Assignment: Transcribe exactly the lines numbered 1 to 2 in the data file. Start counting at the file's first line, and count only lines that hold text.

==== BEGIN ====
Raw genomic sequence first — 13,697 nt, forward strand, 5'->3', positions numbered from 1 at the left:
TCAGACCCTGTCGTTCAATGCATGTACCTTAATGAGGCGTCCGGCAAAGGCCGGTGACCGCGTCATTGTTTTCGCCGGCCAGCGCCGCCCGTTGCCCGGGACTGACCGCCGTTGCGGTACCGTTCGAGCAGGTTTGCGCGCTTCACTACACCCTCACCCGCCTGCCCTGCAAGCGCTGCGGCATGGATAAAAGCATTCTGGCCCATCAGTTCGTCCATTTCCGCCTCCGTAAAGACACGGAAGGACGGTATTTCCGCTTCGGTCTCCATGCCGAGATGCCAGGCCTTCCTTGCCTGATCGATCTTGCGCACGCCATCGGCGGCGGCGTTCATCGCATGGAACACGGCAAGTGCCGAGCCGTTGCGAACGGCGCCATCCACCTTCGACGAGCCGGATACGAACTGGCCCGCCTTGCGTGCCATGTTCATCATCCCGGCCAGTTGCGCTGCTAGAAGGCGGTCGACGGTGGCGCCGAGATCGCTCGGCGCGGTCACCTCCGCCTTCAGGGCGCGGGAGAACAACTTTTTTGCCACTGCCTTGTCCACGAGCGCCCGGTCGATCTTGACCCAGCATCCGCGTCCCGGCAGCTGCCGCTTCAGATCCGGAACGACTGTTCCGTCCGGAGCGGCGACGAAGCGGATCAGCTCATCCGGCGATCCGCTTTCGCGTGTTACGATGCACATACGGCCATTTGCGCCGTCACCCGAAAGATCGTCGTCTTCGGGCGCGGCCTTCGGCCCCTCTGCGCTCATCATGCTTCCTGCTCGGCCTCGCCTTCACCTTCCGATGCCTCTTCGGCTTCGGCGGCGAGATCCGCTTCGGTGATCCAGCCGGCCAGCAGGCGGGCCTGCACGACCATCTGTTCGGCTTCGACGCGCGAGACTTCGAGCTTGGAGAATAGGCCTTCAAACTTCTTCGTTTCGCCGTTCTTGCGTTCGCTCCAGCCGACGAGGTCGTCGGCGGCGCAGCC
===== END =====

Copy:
Raw genomic sequence first — 13,697 nt, forward strand, 5'->3', positions numbered from 1 at the left:
TCAGACCCTGTCGTTCAATGCATGTACCTTAATGAGGCGTCCGGCAAAGGCCGGTGACCGCGTCATTGTTTTCGCCGGCCAGCGCCGCCCGTTGCCCGGGACTGACCGCCGTTGCGGTACCGTTCGAGCAGGTTTGCGCGCTTCACTACACCCTCACCCGCCTGCCCTGCAAGCGCTGCGGCATGGATAAAAGCATTCTGGCCCATCAGTTCGTCCATTTCCGCCTCCGTAAAGACACGGAAGGACGGTATTTCCGCTTCGGTCTCCATGCCGAGATGCCAGGCCTTCCTTGCCTGATCGATCTTGCGCACGCCATCGGCGGCGGCGTTCATCGCATGGAACACGGCAAGTGCCGAGCCGTTGCGAACGGCGCCATCCACCTTCGACGAGCCGGATACGAACTGGCCCGCCTTGCGTGCCATGTTCATCATCCCGGCCAGTTGCGCTGCTAGAAGGCGGTCGACGGTGGCGCCGAGATCGCTCGGCGCGGTCACCTCCGCCTTCAGGGCGCGGGAGAACAACTTTTTTGCCACTGCCTTGTCCACGAGCGCCCGGTCGATCTTGACCCAGCATCCGCGTCCCGGCAGCTGCCGCTTCAGATCCGGAACGACTGTTCCGTCCGGAGCGGCGACGAAGCGGATCAGCTCATCCGGCGATCCGCTTTCGCGTGTTACGATGCACATACGGCCATTTGCGCCGTCACCCGAAAGATCGTCGTCTTCGGGCGCGGCCTTCGGCCCCTCTGCGCTCATCATGCTTCCTGCTCGGCCTCGCCTTCACCTTCCGATGCCTCTTCGGCTTCGGCGGCGAGATCCGCTTCGGTGATCCAGCCGGCCAGCAGGCGGGCCTGCACGACCATCTGTTCGGCTTCGACGCGCGAGACTTCGAGCTTGGAGAATAGGCCTTCAAACTTCTTCGTTTCGCCGTTCTTGCGTTCGCTCCAGCCGACGAGGTCGTCGGCGGCGCAGCC